Going Away Granola

granola by Linda Shiue

When I was in college, my quarterly trips home were filled with family time, which meant hanging out at home, taking walks, going to the mall with my mom, and sharing endless meals together.  My mother always seemed to be in the kitchen, not just cooking all of my favorites, but cooking a lot extra to freeze so I could bring a taste of home, “Mama’s taste,” as she called it, back to school to comfort me when needed.  I didn’t think that I would be repeating her actions so soon– my kids are only 7 and 9.  But today I found myself scurrying after school drop-off to the grocery and then to my own kitchen, where I felt a frenzied compulsion to make special snacks for my 9 year old, who is about to depart for a three day school trip to California’s Gold Country.  She didn’t ask me to, and in fact has asserted that “I love you but am not going to miss you because I will be having so much fun exploring with my friends.”  That’s what we want as parents, right, to raise our children to be independent, able to happily go on their own way to explore the world? Of course– just not yet.

Last weekend,  my husband’s niece got married.  She could not believe, and nor could I, that the first time I had met her, she was only 7, my younger daughter’s age, and the idea of marrying a boy was “yucky.”  Now she is grown up and independent, a beautiful bride, and successful at her job on Wall Street.  Was this really the same mini-Goth girl who brooded over RL Stine’s Goosebumps books when we first met?

I’m not ready to even contemplate my kids leaving the nest– hopefully that is a very, very long time coming– but I am reluctantly ready to let my older one, my first baby, go on her own adventure for just a few days.  She’ll be panning for gold, and that might be a good thing for the whole family.  Here’s what I made for her to carry along, just in case she misses home: a granola recipe I originally made in honor of my own mother, and her kitchen.  Have fun, baby.  Come home soon.

Growing Up Too Fast, Going Away, Gold Rush Granola

Makes 8 cups


Vegetable cooking spray

4 cups old-fashioned (rolled) oats

1 cup sliced, untoasted almonds

1 cup coarsely chopped dried fruit of your choice– I used dried white nectarines, cranberries and pineapple

1/2 cup sweetened flaked coconut

1/2 teaspoon ground cinnamon

Pinch of salt

1/3 cup vegetable oil

1/4 cup honey

1/2 cup light brown sugar

1 1/2 teaspoons vanilla extract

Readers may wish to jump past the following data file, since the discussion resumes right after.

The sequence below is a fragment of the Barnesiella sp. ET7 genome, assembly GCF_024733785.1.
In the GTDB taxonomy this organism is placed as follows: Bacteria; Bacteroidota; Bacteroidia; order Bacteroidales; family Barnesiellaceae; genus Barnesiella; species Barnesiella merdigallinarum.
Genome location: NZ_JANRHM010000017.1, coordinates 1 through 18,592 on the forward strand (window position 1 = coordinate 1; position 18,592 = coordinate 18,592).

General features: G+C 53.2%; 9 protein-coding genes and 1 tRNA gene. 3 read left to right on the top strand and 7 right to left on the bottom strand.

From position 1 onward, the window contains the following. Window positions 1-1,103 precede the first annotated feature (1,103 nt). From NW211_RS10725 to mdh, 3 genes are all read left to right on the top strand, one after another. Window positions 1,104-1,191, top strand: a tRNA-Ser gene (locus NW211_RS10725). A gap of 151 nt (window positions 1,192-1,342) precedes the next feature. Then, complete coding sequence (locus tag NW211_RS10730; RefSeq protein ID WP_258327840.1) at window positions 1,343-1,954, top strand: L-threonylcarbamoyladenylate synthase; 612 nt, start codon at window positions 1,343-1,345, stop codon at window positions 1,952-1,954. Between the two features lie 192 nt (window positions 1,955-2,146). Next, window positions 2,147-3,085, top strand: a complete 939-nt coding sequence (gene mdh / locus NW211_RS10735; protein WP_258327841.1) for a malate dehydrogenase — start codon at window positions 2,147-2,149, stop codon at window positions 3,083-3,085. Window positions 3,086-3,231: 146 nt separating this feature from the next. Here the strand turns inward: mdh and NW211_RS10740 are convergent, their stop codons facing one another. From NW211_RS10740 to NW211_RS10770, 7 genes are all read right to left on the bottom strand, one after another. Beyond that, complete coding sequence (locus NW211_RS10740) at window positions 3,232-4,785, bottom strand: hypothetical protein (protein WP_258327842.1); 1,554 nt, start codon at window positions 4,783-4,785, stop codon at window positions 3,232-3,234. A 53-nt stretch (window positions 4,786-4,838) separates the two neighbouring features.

Optional: 1/2 cup (or more) dark chocolate chips or coarsely chopped dark chocolate


1. Preheat oven to 325 degrees.

2. Lightly coat a rimmed baking sheet with cooking spray.

3. Combine almonds and dried fruit in a bowl and set aside.

4.  In another bowl, stir together oats, coconut, cinnamon, and salt and set aside.

5. In a small saucepan, combine oil, honey, and sugar. Bring to a boil and remove from heat. Stir in vanilla.

6.  Drizzle this syrup over the oat mixture and toss with a wooden spoon.

7.  Pour the coated oats onto the prepared sheet pan and spread evenly. Bake, stirring every 10 minutes so it bakes evenly, until golden (about 25 minutes).  Add the nut and fruit mixture in the last 5 minutes of baking.  (Adding this earlier carries the risk of burning.)

8.  Let granola cool completely on baking sheet.

9.  Once cooled, add chocolate chips/chunks if desired.

10.  Excellent eaten by the handful on hikes or creekside while panning for gold.  Great also with milk.  Store in an airtight container.

7 responses

  1. Oh my goodness, I’m going to cry. I also have a nine-year old. He has yet to go away for more than one night by himself, but I can see how time will fly by. Even though she’s very brave, she might get lonely once she’s there… I think your granola will help her remember home.

  2. Hi Linda, Thanks for visiting. There are so many blog hops- Recipe for my Boys, Shine your Light for examples- I have some posted on my blog under the Strawberry Shortcake Birthday Cake recipe.

    My favorite granola has orange and lemon zest, pecans, coconut, sesame seeds, that’s what I can remember off the top of my head.


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